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Before we exited to the City Hall side and got a quick look at Magellan’s Cross, on our way to buy some food, of course! Many, many thanks to Fr. Besares for the fantastic guided tour!

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COMMENTS:

  1. renee says:

    looks gorgeous mm! in our cebu vacation last october, I was planning to take my family to the known landmarks but they liked the hotel too much and didn’t want to leave at all =) we’ll make sure to drop by next time =) the tiles remind me of aztec design (must be the color)

    Feb 22, 2007 | 10:33 pm

     
  2. Maria Clara says:

    Magnificent architectural and wood carving works! The chandelier and vaulted ceiling of the drawing room are fantastic. I believe the holy candles generate steady revenue keeping the Basilica going.

    Feb 23, 2007 | 1:16 am

     
  3. sha says:

    such a gem…one day I hope i can have my “private tour”… those wood carvings are amazing!

    missing cebu very much at this moment!

    Feb 23, 2007 | 7:32 am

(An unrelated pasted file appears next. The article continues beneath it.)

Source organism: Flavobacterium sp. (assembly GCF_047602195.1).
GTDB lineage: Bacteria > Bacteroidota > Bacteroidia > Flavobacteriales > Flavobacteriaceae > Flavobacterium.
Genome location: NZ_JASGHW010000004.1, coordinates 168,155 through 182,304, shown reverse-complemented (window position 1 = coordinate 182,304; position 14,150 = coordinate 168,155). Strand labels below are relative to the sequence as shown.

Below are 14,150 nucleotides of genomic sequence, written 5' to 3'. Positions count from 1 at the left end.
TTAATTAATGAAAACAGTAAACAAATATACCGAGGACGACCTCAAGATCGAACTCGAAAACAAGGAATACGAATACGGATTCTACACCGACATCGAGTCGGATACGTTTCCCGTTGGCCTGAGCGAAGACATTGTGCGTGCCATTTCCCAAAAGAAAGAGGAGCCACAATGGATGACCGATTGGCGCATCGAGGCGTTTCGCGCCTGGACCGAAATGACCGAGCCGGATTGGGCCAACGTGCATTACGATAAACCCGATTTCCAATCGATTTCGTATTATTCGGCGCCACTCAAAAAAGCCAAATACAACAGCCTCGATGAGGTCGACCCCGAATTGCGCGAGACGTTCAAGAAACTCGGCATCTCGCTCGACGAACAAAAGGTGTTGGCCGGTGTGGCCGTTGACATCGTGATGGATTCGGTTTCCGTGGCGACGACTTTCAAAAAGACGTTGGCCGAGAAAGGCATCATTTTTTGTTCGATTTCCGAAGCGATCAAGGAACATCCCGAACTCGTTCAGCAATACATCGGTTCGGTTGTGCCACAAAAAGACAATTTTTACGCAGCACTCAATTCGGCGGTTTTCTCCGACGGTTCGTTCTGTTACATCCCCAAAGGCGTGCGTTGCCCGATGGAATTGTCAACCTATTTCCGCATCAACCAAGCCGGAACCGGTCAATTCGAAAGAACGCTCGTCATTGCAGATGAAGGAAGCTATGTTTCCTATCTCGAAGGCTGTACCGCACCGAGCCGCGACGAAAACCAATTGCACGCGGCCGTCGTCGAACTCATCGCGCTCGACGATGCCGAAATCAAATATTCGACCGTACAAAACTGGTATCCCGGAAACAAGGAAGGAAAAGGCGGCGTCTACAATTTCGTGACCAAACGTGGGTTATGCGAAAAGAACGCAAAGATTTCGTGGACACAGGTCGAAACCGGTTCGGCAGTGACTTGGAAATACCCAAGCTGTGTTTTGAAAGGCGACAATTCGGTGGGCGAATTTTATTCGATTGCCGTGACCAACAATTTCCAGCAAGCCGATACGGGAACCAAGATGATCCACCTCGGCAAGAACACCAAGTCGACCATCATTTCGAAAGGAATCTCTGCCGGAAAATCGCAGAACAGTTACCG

4. millet says:

    those stairs and banisters are hot!

    Feb 23, 2007 | 10:12 am

     
  5. CecileJ says:

    Because of my personal devotion to the Sto. Nino, I always go to the Basilica when I am in Cebu. It always struck me as a gloomy church. But your pictures, MM, esp. the first one,
    are beautiful! The Basilica looks so different! You even managed to make Magellan’s Cross look a million times less dingy than it actually is. Pang-postcard talaga! Nice work.

    Feb 23, 2007 | 11:06 am

     
  6. MrsKookie says:

    I was just in Cebu two weeks ago with my family and it’s nice to see you talk about it here. You’re lucky to be able to see the “secrets” of the Sto. Nino church. We went on a Sunday when it was packed and we were not able to appreciate the details. Thanks for this. By the way, I saw your sign on the street when we drove around the city – the Market Manila Pit Senor sign. If it was not captured on TV, at least I got to see it :)

    Feb 23, 2007 | 12:49 pm

     
  7. enough with the chopsticks says:

    MM, would you know if the priest’s paintings are for sale? his concept of juxtaposing everyday people against religious icons/backgrounds is interesting.

    Feb 23, 2007 | 2:56 pm

     
  8. corrrine says:

    Nice photos! Stunning carvings on the stairs…lucky you!
    It saddens me that the Philippines have a lot of antiques which are not preserved and presented properly. I made a tour of Bohol landmarks and we went to this church with a small museum with centuries old church relics but not properly maintained and displayed. Sayang!

    Feb 23, 2007 | 5:22 pm

     
  9. manila streetwalker says:

    I love insider tours like that, especially here in the country where cultural treasures are wantonly underappreciated or if they are taken cared off, gaurded zealously from the prying eyes of the appreciating public.

    Feb 25, 2007 | 7:57 am